King of Birds (ii)

My brother was four-years older, already on the edge of escape: anger and a bullet proof vest his only companions. When he was younger, he thought he was Geronimo and wore a tattered headdress (bought from some roadside souvenir stand) until the feathers fell off, one at a time. Perhaps it was only response but I became an outlaw, Jesse James, a bandanna bandit with heave metal cap guns slung around my waist. The threats of late-night, bare-chested raids were constant and I learned to sleep with my guns beneath my pillow. Even as I outgrew my outlaw days, my brother continued to wear war paint and hunt the beasts that grazed in his mind. The wreckage wrapped itself around our weary lives: we lived in increments, every day an inch, every inch a nail.

Growing up without my father, I often time imagined the places he might have disappeared to. My mother was of little help and I was left to compile clues from her short answers, her silences and her walks to the sea where she would collect shells.

-What happened to him?

She would absentmindedly stroke my hair.

-Some people aren’t meant to be here. It’s as if their very existence is an accident and so the wind corrects their course and takes them back to where they belong.

-Is he still alive?

My mother was draw her cigarette to her lips and smirked through the smoke, the closest thing to a smile she could ever commit to before softening into silence. It was a great disappearing act, which appeared to be our one family talent.

Left to my own devices I concluded that the sea was route he chose. I assumed he ventured forth across the vast ocean seeking some great treasure and that upon discovering it would return home, replete with a chest of shimmering shells, closed like tight fists that held vast riches inside them. I became enamored of books about the sea and the men who boldly drove their ships across it.

The summer of my twelfth year, my brother ran away, although, in truth he could never escape his madness. Who of us can? Some forms of madness are akin to desire, the kind that dangles from the sky
and strikes you like grief, leaving scars in the shape of teeth. My brother traveled by land, wandered through deserts and old Indian battlefields, I’m certain finding only the ghosts of the warriors who had once fought so bravely. Along some desolate stretch of interstate in Wyoming he was picked up by a truck driver and killed when the semi went off the road. It was all shattered glass and ash; only in the wispy smoke of the fire could anyone recognize him. In death there is no glory, just the grim squalor that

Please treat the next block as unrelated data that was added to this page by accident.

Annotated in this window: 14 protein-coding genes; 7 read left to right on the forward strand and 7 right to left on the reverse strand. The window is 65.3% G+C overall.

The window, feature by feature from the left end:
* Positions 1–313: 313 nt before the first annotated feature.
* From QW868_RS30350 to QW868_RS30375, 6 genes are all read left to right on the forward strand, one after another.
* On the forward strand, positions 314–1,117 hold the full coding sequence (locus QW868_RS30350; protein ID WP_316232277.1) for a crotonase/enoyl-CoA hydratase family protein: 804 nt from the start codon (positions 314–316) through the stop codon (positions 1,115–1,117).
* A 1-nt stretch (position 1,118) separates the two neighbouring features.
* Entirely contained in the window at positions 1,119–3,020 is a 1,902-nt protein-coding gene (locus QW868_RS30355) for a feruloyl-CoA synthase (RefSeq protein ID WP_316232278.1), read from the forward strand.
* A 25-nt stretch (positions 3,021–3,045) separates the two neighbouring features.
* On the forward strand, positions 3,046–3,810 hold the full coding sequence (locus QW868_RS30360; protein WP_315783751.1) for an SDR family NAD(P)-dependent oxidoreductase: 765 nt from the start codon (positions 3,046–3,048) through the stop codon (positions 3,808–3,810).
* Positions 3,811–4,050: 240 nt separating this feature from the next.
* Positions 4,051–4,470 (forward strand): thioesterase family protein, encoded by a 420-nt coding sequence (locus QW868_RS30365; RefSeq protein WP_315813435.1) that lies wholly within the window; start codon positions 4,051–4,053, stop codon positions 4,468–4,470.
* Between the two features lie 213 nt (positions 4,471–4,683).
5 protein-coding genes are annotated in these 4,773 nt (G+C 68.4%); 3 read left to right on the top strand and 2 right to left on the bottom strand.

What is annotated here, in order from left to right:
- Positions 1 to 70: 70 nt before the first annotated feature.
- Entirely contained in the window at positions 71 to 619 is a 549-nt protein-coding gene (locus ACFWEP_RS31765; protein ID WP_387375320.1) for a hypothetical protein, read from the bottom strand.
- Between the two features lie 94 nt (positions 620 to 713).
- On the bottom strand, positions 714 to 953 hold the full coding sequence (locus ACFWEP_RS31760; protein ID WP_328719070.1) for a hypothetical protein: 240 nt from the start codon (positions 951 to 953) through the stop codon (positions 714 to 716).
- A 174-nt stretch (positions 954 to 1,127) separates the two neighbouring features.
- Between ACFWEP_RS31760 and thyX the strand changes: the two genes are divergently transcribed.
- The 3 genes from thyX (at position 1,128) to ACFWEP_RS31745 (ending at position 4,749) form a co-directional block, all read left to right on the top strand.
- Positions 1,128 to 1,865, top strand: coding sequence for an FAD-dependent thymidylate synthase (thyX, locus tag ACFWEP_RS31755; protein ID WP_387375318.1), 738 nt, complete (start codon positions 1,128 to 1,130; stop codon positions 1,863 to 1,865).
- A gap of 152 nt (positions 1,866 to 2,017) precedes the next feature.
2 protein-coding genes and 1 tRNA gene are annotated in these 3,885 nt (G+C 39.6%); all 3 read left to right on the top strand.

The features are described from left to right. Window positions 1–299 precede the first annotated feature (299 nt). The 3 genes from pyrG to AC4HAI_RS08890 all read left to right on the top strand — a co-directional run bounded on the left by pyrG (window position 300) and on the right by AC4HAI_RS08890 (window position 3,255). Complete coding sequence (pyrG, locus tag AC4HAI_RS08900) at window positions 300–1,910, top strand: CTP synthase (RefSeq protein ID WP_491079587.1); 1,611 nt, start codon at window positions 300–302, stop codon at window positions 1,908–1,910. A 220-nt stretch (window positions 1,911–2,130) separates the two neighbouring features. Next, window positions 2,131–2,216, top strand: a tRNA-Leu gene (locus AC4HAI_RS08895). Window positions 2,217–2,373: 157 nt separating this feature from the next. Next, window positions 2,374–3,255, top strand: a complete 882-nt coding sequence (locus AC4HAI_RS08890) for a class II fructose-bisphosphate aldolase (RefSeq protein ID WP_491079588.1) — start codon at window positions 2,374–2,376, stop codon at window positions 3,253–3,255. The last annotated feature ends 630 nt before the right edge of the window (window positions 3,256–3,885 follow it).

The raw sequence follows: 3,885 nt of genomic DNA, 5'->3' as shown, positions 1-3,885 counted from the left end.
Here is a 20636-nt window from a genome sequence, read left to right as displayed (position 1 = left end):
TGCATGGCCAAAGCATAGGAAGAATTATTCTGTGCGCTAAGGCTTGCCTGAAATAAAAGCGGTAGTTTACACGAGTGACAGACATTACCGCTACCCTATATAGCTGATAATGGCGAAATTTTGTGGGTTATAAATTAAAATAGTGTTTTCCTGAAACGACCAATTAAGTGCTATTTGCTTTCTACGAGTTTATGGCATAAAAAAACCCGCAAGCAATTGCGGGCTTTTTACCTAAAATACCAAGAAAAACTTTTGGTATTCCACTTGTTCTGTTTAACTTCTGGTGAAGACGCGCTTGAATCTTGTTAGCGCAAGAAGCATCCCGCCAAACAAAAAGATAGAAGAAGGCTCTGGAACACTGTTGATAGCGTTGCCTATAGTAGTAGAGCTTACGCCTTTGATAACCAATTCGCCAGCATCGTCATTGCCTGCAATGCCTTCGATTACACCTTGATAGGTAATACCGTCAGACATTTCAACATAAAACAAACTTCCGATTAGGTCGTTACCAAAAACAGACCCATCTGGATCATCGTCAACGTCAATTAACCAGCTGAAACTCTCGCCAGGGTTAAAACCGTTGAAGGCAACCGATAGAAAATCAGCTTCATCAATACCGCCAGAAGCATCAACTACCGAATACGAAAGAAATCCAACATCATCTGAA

all futile gestures leave behind and the battlefield is just a burial ground for broken arrows + dreams. My father had left behind a shipwreck of fools and loss, sadness and shame.

One night, soon after that, my mother was developing photographs in her dark room when she saw my twin, the one she’d lost, emerge from the alkaline. She removed the paper, closed her darkroom, and wept for three days. All these intertwined tragedies were sewn through our family’s life with such thin thread. The spool always unwinds in our hands, yet we act as if it is happening to someone else even when the photographs reveal the terrifying truth.

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King of Birds (interlude)

He is the captain of shipwrecks, a brutal youth who
can’t read a map to save his life. He digs for buried
treasure in all the wrong places.

He sails through the staggering hills of the Pacific Ocean
believing that he’s climbing Mount Kilimanjaro and
refuses to set his anchor anywhere but the moon.

“These grim battles must be fought,” he says, “for the
gods of the forsaken, beneath whose mighty promise
our fate will be measured and weighed.”

He raises his tinfoil sword toward the sky, claims this
land for Spain and leads his men into bloody battle
for the love of Helen and her shimmering beauty.

In death there is no glory, just the grim squalor that
all futile gestures leave behind and the battlefield
is just a burial ground for broken arrows + dreams.

As the sun circles the sad blue sky he recognizes
that eventually he must leave the dock and put
away his newspaper sailor’s hat for good.

+ Depression has a way of unraveling even the
most finely crafted dreams and desires +

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King of Birds (intro)

My mother only took photographs of sadness. The Crown box camera clicked and fluttered; the wide-eyed shutter collapsed like a hesitant flower with withering petals. The camera looked like a hearse and the images were minor funerals; the death of each moment captured on film. The still photographs were like gravestones that visited only on holidays.